If your coolant level is low and the engine is hot, wait about an hour or so for the engine to cool. When the engine is cool, remove the radiator cap and fill to the “cold fill” line…because your engine should be cool at this point. Do NOT open it while it’s hot unless you want a melted face!
Coolant is usually sold in gallon jugs. It is recommended to dilute the coolant with water, because there IS a such thing as too much coolant. Some manufactures sell it already diluted, but most are the plain coolant.
Keep an eye on your water temperature. Some vehicles do not have water temperature gauges, only lights. However, if you notice the water temperature running high, you may have a leaky hose or a bad thermostat. The worst-case scenario with an overheating car is a broken water pump or cracked engine block. Worst-case = most expensive, so perform your preventative maintenance so you don’t get to that point.
The tires are arguably the most important parts of your vehicle. Most all other parts are metal, while these are rubber and they keep you on the road. It is very important to monitor your tire pressure as the seasons change. it is estimated the PSI (pounds per square inch) of a tire will increase 1 pound for every 10 degree variance. For example, during the summer it’s 110 degrees and you’re running at 40 PSI. When the temperature drops to the 90’s as the season changes, your tires could go down to 38 PSI, losing 2 pounds of pressure.
Two pounds of pressure doesn’t sound like much, but tires lose air naturally through a process called permeation. Changes in the outside temperature can affect the rate at which your tires lose air. On the average, a tire will lose one or two pounds of air per month in cool weather, and more during the hot months.
Taking proper care of your tires can prolong tread life by as much as 50 percent! Just by taking just a few minutes a week to check the inflation levels and check for unusual wear patterns will add thousands of miles to the tread life and help increase fuel economy. We’ve all had to buy tires before, and it’s very painful to the wallet, so make your tires last!
Windshield Wiper Blades
You might be wondering, why would I need wiper blades in the desert? Well, I was surprised after I moved here to find I purchased more wiper blades than I did in a rainy climate! The reason is because the dry air deteriorates the wiper blades faster! The auto parts store sell wipes to condition your wiper blades to make them last longer, but I always forget to do that.
Arizona has a “monsoon season”. Where I’m from, it’s called rain. Anyway, after your wiper blades have been wrung dry by the hot desert sun, they will work VERY poorly during rain. It can rain pretty hard during the monsoon season. It’s important to have a clear view out of your windshield so you can watch out for Arizona drivers trying to drive in the rain. When / if it eventually rains, try not to laugh at other people driving as if they were driving on a sheet of ice!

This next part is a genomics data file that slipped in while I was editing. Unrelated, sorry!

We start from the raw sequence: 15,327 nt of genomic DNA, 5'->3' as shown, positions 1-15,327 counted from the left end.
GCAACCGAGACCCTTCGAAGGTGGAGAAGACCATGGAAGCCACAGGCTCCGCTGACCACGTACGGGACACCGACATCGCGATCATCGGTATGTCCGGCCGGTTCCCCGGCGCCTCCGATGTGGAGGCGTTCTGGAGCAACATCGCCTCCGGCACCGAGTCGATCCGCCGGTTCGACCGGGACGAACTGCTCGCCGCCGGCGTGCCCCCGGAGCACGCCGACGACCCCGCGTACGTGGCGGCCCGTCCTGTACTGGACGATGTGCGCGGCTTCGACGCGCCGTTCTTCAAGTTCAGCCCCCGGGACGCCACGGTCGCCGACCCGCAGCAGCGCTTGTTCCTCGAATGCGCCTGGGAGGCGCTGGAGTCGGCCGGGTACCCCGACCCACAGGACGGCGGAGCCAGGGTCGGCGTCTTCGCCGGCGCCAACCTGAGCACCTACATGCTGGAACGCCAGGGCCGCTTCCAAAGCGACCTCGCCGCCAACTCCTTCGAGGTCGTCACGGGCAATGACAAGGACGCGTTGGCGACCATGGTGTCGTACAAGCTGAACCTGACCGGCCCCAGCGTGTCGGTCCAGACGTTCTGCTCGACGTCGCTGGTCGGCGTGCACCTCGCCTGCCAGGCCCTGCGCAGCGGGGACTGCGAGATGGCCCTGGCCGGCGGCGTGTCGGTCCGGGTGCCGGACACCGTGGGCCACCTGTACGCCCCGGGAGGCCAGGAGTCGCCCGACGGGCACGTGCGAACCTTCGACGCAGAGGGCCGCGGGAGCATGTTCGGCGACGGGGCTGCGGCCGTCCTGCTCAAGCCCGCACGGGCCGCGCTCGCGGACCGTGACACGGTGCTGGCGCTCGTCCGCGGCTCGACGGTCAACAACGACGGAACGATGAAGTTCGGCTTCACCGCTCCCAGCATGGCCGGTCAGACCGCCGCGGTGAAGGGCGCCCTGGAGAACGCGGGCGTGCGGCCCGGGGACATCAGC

The Arizona sun is VERY hard on your vehicle’s paint. It is very easy to spot cars where the owners did not properly prepare for the desert heat. A well-maintained finish on your vehicle really helps with the resale value.
The best way to prevent faded paint on your vehicle is to limit your car’s exposure to the sun. In the desert, it’s easier said than done. People will literally park in the back of a parking lot if there is shade from a tree. If you have a garage, park in the garage.
Wash your car frequently. The sun is always out, so get out there and do some car care and keep yourself cool at the same time! Washing it will remove pollen, dust and bird droppings that can deteriorate your exterior finish if left on the surface to bake in the hot Arizona sun.
Just In Case
I like to carry “just in case” items with me, especially if I’m driving long distance through the desert. It’s a good idea to carry extra drinking water, basic tools, a blanket, sunscreen, a first aid kit, car coolant and extra oil. It is a helpless feeling breaking down on the side of the road, but that feeling is magnified when you’re broken down in the middle of the desert. I wouldn’t count on the kindness of strangers in Arizona.
Not Mechanically Inclined?
If all of this seems like gibberish to you, seek the assistance of a professional. I’m not going to recommend any particular mechanics because I perform most of my maintenance. There are also great resources online for seeking advice about your particular vehicle. Always check your manufacturer’s recommendations, especially if your vehicle is under a warranty. You can easily void that warranty simply by using the wrong oil. Read your warranty carefully!
Proper maintenance will help your vehicle last in the brutally hot desert sun.
No Arizona provides information about Arizona and reveals the truth about life in the desert based on facts and observations.